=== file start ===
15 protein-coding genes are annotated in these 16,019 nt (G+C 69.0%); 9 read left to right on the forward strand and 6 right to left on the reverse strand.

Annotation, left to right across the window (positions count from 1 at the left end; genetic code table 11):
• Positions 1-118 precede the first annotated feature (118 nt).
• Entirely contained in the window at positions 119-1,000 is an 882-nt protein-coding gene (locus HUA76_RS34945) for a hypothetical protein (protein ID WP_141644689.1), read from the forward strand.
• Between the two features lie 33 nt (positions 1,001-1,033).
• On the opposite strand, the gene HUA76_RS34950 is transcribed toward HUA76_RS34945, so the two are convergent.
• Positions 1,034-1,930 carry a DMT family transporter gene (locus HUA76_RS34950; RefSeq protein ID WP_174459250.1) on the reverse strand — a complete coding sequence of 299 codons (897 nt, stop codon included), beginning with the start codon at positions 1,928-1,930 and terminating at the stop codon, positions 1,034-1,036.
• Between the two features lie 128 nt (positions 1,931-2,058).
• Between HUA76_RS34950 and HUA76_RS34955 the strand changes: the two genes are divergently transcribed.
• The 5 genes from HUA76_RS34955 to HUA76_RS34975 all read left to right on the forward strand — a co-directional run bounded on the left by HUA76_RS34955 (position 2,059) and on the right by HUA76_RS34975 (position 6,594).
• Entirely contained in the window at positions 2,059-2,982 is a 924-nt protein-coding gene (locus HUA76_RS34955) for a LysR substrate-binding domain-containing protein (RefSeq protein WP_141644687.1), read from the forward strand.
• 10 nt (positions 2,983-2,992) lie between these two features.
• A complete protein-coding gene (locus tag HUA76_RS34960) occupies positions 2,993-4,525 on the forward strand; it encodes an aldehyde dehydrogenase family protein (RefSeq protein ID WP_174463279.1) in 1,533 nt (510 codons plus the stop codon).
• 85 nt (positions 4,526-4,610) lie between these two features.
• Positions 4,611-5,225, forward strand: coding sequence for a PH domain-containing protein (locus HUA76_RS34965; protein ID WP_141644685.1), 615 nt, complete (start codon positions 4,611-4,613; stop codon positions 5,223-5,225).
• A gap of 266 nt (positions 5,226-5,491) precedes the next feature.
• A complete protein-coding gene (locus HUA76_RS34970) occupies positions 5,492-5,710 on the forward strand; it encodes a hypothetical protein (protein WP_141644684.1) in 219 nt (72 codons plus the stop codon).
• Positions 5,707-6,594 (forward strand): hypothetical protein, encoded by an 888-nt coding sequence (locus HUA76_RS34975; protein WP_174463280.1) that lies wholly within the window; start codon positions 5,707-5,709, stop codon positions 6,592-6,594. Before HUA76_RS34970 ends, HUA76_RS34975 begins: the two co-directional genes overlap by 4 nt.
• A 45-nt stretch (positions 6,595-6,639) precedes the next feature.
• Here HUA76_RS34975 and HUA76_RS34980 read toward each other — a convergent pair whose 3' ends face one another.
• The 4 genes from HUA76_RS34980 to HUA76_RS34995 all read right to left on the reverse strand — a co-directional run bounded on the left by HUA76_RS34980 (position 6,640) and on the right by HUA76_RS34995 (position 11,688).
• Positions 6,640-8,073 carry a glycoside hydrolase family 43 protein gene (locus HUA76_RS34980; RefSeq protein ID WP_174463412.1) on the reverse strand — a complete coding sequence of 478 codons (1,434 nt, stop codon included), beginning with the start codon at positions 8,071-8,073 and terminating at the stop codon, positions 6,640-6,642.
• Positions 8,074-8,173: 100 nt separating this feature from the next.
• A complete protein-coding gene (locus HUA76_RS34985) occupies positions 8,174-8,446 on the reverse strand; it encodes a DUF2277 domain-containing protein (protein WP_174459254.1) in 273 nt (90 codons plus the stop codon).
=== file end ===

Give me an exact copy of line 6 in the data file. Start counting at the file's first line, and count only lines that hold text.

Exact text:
• On the opposite strand, the gene HUA76_RS34950 is transcribed toward HUA76_RS34945, so the two are convergent.